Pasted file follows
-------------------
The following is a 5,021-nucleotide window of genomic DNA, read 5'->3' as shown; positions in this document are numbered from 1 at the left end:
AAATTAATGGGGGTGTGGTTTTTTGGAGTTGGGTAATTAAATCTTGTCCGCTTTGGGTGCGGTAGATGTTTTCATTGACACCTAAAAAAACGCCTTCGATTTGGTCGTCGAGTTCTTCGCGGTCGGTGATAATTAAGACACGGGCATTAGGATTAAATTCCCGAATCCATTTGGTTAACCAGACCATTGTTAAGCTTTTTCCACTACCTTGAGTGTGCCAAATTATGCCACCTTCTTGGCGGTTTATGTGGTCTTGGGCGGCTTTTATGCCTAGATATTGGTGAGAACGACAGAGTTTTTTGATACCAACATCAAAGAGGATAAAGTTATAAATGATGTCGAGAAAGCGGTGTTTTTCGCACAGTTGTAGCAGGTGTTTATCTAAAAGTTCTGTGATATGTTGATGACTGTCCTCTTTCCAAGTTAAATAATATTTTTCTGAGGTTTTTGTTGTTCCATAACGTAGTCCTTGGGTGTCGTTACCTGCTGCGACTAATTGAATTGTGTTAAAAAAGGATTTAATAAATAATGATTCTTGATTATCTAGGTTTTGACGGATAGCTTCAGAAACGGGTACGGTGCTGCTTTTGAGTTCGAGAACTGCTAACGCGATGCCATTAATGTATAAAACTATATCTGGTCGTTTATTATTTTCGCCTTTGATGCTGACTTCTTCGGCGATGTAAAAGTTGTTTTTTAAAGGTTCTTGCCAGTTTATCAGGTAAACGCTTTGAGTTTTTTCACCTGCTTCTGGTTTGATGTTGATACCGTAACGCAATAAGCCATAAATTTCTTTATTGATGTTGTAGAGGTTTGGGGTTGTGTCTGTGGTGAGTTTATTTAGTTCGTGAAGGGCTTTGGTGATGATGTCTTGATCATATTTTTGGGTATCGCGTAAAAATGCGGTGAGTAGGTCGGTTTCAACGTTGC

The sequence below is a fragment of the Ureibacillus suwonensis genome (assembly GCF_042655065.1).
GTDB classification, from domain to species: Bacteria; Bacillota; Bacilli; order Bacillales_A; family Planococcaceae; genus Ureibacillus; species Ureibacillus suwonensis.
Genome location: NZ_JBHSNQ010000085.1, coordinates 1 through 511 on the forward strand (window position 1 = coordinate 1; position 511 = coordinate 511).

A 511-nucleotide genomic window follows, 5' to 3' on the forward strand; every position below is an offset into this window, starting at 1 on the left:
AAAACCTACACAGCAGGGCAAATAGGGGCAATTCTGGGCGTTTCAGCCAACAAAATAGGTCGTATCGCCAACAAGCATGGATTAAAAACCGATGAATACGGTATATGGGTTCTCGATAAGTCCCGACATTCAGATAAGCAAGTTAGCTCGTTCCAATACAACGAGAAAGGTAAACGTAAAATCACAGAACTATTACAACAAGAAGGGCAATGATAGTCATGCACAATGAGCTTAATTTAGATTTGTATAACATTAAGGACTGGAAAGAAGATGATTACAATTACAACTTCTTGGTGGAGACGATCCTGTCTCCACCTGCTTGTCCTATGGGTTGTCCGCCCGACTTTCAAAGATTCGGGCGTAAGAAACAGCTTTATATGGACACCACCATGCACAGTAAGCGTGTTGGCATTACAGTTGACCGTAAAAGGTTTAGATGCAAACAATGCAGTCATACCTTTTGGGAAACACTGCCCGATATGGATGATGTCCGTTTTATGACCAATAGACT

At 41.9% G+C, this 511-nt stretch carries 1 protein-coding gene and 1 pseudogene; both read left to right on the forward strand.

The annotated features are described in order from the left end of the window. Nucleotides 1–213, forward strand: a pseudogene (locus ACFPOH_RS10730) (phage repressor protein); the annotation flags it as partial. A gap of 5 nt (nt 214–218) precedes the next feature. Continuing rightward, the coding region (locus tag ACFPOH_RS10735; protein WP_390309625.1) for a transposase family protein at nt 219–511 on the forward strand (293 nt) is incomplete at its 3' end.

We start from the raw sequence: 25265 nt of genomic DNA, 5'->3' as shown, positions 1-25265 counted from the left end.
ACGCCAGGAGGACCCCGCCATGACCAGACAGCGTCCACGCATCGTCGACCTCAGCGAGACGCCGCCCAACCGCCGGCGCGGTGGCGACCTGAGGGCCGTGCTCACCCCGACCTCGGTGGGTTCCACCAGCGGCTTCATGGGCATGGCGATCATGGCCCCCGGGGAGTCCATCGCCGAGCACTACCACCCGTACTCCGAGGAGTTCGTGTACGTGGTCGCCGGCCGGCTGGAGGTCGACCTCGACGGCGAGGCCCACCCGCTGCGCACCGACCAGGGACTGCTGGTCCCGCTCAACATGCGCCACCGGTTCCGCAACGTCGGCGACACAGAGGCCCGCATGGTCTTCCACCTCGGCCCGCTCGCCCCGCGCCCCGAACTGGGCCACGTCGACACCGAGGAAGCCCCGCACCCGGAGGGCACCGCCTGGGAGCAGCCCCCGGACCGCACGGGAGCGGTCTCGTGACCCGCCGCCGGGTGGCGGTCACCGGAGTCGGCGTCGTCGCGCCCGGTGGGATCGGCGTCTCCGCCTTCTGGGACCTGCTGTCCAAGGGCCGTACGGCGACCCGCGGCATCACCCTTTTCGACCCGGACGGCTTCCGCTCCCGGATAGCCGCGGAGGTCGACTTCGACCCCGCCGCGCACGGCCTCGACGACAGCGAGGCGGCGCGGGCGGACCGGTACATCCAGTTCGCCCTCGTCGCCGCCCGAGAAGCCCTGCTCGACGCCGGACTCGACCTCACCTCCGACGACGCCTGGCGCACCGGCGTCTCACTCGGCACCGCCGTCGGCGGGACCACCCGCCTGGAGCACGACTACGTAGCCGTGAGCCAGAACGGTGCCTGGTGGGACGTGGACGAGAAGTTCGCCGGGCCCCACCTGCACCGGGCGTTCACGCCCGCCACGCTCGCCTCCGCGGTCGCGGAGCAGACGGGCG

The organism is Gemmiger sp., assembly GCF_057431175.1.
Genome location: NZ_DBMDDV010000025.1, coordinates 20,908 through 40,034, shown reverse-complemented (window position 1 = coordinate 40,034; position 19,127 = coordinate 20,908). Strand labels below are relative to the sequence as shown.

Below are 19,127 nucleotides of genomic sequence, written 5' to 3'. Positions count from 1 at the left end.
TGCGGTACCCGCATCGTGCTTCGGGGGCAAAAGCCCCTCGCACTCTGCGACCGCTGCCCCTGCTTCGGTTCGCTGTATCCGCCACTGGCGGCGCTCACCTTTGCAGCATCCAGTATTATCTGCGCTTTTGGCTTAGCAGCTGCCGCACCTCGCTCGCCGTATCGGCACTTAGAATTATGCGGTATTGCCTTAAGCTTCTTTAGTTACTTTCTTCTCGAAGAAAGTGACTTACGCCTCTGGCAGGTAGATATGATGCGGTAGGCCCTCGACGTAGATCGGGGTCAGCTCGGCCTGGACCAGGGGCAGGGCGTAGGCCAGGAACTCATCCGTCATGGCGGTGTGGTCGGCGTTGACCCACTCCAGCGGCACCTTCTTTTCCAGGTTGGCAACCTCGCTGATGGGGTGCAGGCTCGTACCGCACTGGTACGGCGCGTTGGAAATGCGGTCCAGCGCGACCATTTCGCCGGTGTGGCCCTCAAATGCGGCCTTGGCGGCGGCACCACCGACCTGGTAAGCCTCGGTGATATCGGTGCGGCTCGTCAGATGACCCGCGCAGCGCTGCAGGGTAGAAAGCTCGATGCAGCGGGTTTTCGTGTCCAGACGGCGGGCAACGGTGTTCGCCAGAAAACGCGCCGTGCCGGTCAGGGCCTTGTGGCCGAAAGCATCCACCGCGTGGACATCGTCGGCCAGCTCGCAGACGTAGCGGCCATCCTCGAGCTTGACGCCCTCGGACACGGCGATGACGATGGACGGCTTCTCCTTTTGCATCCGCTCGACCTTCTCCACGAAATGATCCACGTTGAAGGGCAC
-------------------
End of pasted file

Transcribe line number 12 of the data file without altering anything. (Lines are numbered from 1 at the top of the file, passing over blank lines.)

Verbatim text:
The organism is Gemmiger sp., assembly GCF_057431175.1.